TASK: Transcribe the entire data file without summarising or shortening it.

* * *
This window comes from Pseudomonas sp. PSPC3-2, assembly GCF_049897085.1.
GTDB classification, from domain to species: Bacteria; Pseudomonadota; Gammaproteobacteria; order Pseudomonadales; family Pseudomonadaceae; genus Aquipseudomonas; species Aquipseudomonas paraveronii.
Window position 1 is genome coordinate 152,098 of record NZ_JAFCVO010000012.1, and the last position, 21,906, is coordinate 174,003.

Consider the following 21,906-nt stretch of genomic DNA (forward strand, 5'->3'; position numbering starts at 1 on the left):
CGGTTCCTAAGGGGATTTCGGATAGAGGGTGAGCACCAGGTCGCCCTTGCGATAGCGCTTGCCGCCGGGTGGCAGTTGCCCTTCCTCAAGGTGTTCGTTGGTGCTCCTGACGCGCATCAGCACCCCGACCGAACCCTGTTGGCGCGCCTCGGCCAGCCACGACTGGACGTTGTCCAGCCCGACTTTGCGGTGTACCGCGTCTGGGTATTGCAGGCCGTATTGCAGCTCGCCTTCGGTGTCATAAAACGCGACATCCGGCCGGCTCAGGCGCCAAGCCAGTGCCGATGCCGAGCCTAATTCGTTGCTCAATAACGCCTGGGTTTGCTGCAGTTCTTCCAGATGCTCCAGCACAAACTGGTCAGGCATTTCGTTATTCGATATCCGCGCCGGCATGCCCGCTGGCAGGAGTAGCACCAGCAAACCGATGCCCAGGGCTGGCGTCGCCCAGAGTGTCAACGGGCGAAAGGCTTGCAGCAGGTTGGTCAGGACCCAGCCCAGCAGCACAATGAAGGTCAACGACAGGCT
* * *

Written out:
This window comes from Pseudomonas sp. PSPC3-2, assembly GCF_049897085.1.
GTDB classification, from domain to species: Bacteria; Pseudomonadota; Gammaproteobacteria; order Pseudomonadales; family Pseudomonadaceae; genus Aquipseudomonas; species Aquipseudomonas paraveronii.
Window position 1 is genome coordinate 152,098 of record NZ_JAFCVO010000012.1, and the last position, 21,906, is coordinate 174,003.

Consider the following 21,906-nt stretch of genomic DNA (forward strand, 5'->3'; position numbering starts at 1 on the left):
CGGTTCCTAAGGGGATTTCGGATAGAGGGTGAGCACCAGGTCGCCCTTGCGATAGCGCTTGCCGCCGGGTGGCAGTTGCCCTTCCTCAAGGTGTTCGTTGGTGCTCCTGACGCGCATCAGCACCCCGACCGAACCCTGTTGGCGCGCCTCGGCCAGCCACGACTGGACGTTGTCCAGCCCGACTTTGCGGTGTACCGCGTCTGGGTATTGCAGGCCGTATTGCAGCTCGCCTTCGGTGTCATAAAACGCGACATCCGGCCGGCTCAGGCGCCAAGCCAGTGCCGATGCCGAGCCTAATTCGTTGCTCAATAACGCCTGGGTTTGCTGCAGTTCTTCCAGATGCTCCAGCACAAACTGGTCAGGCATTTCGTTATTCGATATCCGCGCCGGCATGCCCGCTGGCAGGAGTAGCACCAGCAAACCGATGCCCAGGGCTGGCGTCGCCCAGAGTGTCAACGGGCGAAAGGCTTGCAGCAGGTTGGTCAGGACCCAGCCCAGCAGCACAATGAAGGTCAACGACAGGCT